Enron Swot Analysis

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As a result of the demise of Enron, an issue of sustainability of the shareholder model of corporate governance has come to the forefront of economic debate all over the world. The Enron failure shows a failure of corporate governance where internal control mechanisms were short- circuited by conflicts of interest that enriched some managers at the expense of the shareholders. As a result of that it led to a complete reassessment of ‘shareholder value’ system which became dominant in the United States and United Kingdom in the 1980s and 1990s (Dore, 2006). It is obvious that Enron case has raised important questions relating the shareholder model of corporate governance, showed some noticeable weaknesses, but also declared one significant…show more content…
This essay will analyse the historical background of the downfall of Enron and discuss main strengths and weaknesses of the shareholder model of corporate governance as an example of Enron…show more content…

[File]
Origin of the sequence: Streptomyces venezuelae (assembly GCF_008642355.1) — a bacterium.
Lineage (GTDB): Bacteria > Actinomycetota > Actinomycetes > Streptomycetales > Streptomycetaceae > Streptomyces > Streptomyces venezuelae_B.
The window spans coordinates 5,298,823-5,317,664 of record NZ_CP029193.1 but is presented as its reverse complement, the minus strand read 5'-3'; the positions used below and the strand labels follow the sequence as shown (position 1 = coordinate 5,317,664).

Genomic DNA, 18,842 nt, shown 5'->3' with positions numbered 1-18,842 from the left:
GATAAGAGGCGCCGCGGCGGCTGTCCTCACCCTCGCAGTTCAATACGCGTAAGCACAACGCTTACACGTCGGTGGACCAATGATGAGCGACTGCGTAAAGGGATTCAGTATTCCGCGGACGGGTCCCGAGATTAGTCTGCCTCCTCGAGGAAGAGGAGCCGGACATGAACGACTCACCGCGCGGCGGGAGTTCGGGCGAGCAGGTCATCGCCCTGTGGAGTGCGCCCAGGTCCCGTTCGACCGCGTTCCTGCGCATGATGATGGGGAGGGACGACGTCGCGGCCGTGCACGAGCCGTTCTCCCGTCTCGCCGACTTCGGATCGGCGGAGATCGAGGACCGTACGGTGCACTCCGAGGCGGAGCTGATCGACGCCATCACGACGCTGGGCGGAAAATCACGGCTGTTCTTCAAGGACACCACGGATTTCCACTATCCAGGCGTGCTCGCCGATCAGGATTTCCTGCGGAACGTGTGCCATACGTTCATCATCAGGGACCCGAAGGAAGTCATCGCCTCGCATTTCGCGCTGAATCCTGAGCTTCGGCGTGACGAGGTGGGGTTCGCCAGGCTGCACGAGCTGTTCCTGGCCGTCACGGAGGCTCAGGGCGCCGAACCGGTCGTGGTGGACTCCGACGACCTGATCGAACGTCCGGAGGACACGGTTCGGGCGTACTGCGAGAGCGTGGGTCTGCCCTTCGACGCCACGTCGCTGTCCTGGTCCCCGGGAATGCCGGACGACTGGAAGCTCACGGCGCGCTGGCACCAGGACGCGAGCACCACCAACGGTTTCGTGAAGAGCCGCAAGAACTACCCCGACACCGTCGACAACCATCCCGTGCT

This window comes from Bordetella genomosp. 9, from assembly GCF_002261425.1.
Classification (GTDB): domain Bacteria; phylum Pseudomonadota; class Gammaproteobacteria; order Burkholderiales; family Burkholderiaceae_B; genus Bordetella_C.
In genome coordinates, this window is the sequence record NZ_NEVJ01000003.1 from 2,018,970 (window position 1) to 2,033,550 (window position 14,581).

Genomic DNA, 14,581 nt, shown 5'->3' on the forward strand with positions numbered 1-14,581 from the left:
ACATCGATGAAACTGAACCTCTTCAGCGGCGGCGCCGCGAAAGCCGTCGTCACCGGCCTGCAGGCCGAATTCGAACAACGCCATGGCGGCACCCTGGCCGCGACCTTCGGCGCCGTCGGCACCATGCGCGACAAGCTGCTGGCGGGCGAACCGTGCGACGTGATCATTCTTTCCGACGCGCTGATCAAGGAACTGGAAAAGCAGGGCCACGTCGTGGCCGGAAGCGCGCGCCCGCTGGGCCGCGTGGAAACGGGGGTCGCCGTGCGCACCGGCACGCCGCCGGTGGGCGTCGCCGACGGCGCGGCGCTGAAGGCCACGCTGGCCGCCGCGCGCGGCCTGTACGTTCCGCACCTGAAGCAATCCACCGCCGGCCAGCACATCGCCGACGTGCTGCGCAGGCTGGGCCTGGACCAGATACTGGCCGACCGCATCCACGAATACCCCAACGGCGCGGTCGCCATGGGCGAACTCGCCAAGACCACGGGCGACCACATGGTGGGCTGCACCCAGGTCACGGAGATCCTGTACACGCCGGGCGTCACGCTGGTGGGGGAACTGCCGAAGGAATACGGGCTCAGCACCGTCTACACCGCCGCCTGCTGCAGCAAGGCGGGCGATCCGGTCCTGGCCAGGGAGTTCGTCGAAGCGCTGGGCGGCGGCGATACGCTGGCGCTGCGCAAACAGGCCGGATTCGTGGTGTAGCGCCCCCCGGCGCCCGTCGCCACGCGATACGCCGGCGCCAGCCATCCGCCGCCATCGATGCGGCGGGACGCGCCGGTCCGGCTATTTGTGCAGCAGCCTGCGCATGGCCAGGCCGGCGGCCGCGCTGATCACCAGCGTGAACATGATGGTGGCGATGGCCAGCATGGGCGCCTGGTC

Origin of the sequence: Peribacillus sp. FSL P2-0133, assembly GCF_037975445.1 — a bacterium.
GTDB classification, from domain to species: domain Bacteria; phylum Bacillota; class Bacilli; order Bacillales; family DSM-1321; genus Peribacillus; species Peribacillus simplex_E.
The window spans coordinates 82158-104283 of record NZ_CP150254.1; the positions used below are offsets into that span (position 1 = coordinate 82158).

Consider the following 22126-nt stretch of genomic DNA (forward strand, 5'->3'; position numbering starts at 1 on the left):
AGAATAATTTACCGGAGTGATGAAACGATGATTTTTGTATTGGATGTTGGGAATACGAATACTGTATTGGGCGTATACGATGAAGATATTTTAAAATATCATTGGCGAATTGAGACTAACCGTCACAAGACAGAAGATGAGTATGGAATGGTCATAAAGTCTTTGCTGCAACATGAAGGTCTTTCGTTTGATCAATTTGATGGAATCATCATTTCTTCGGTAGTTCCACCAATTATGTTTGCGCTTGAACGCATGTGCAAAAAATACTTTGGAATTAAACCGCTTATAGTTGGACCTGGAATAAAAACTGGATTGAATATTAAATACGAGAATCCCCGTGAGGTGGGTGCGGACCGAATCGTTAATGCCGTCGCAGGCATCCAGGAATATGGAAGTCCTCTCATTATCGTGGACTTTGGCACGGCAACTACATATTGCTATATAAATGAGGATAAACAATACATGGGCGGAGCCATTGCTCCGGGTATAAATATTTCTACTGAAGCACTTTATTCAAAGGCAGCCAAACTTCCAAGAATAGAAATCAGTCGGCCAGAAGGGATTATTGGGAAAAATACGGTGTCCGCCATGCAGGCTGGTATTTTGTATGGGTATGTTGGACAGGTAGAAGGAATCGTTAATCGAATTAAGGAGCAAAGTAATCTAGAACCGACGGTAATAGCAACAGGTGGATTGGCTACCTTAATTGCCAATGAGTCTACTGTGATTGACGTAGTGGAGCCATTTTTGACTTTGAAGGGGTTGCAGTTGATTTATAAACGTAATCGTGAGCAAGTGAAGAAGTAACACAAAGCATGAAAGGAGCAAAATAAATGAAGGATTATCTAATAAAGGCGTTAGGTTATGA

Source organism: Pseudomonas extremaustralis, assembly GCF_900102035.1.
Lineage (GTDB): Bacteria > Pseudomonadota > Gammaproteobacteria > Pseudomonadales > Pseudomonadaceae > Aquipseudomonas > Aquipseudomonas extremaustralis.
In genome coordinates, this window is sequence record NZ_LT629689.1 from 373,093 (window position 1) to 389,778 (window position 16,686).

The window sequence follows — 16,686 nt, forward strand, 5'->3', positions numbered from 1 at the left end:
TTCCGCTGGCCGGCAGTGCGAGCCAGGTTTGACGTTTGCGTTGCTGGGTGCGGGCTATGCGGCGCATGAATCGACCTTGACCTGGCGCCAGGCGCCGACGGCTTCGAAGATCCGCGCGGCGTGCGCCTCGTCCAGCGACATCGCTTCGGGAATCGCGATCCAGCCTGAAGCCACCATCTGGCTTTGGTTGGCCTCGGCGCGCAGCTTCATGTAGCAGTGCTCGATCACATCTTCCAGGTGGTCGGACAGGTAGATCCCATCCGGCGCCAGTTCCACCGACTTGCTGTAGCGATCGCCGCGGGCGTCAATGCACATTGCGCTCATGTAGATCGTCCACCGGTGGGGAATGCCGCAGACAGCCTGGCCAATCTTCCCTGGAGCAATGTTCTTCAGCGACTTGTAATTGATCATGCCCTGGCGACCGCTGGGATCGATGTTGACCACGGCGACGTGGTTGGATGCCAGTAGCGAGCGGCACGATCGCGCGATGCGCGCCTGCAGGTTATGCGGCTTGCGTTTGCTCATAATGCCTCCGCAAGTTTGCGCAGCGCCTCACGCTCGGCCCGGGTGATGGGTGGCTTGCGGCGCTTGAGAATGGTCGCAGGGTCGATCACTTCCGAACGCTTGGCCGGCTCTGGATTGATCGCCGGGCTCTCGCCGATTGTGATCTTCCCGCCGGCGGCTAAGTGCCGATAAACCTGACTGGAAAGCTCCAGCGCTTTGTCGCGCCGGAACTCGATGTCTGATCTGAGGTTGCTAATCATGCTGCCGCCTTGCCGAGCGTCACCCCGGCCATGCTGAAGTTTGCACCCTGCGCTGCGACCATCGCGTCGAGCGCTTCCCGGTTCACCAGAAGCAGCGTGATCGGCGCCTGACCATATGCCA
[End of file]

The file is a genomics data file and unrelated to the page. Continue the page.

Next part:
To be specific, fraud of the company was on its accounting operations. Management of the company has been developed and put into practice an elaborate scheme to hide certain not only from the public but also from shareholders and investors. This was done in purpose to falsify the real financial position of the corporation. For that purpose company created not one, but thousands of legal persons, mostly offshore companies and partnerships. Although invented scheme seems to be extraordinary difficult to understand, in fact, it is quite simple. On the one hand, all deals with the electricity conducted through subsidiaries, allowed to ‘inflate’ costs and, accordingly, - the selling price of electricity at the end. On the other hand, offshore companies process debts of the corporation, that it does not want to publish. In offshore the company dumped not profit, but losses. This statement arises question - why? This allowed them to significantly improve the financial performance of the corporation, so - rose in price of its shares. Corporation captured an increasing share of the market. This allowed its management and employees receive multimillion-dollar bonuses. Naturally, the growing cost of their shares in the company. Thus, the CFO "Enron", Andrew Fastow, who developed this great scheme, received from one of the offshore activities of more than 30 million

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